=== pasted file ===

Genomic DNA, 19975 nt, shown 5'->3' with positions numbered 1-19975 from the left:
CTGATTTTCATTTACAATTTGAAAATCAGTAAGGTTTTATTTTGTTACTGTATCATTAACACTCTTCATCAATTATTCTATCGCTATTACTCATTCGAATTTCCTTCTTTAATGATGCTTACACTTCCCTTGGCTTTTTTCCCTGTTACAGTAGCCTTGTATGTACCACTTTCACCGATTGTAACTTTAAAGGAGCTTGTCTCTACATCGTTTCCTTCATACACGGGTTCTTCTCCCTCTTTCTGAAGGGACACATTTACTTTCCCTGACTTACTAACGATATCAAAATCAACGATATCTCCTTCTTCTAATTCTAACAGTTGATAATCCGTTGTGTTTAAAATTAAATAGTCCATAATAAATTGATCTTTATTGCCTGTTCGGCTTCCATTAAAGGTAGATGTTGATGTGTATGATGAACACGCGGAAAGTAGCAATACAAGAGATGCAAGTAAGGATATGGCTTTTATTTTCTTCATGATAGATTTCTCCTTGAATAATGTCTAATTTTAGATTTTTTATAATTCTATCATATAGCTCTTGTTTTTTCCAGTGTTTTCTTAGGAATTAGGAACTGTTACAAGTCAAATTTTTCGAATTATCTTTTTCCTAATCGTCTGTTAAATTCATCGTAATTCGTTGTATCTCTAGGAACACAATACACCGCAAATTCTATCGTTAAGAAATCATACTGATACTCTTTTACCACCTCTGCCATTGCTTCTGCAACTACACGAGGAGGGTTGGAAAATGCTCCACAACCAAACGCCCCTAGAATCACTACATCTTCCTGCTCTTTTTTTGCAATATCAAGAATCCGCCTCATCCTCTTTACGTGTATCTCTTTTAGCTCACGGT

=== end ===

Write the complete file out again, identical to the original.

Genomic DNA, 19975 nt, shown 5'->3' with positions numbered 1-19975 from the left:
CTGATTTTCATTTACAATTTGAAAATCAGTAAGGTTTTATTTTGTTACTGTATCATTAACACTCTTCATCAATTATTCTATCGCTATTACTCATTCGAATTTCCTTCTTTAATGATGCTTACACTTCCCTTGGCTTTTTTCCCTGTTACAGTAGCCTTGTATGTACCACTTTCACCGATTGTAACTTTAAAGGAGCTTGTCTCTACATCGTTTCCTTCATACACGGGTTCTTCTCCCTCTTTCTGAAGGGACACATTTACTTTCCCTGACTTACTAACGATATCAAAATCAACGATATCTCCTTCTTCTAATTCTAACAGTTGATAATCCGTTGTGTTTAAAATTAAATAGTCCATAATAAATTGATCTTTATTGCCTGTTCGGCTTCCATTAAAGGTAGATGTTGATGTGTATGATGAACACGCGGAAAGTAGCAATACAAGAGATGCAAGTAAGGATATGGCTTTTATTTTCTTCATGATAGATTTCTCCTTGAATAATGTCTAATTTTAGATTTTTTATAATTCTATCATATAGCTCTTGTTTTTTCCAGTGTTTTCTTAGGAATTAGGAACTGTTACAAGTCAAATTTTTCGAATTATCTTTTTCCTAATCGTCTGTTAAATTCATCGTAATTCGTTGTATCTCTAGGAACACAATACACCGCAAATTCTATCGTTAAGAAATCATACTGATACTCTTTTACCACCTCTGCCATTGCTTCTGCAACTACACGAGGAGGGTTGGAAAATGCTCCACAACCAAACGCCCCTAGAATCACTACATCTTCCTGCTCTTTTTTTGCAATATCAAGAATCCGCCTCATCCTCTTTACGTGTATCTCTTTTAGCTCACGGT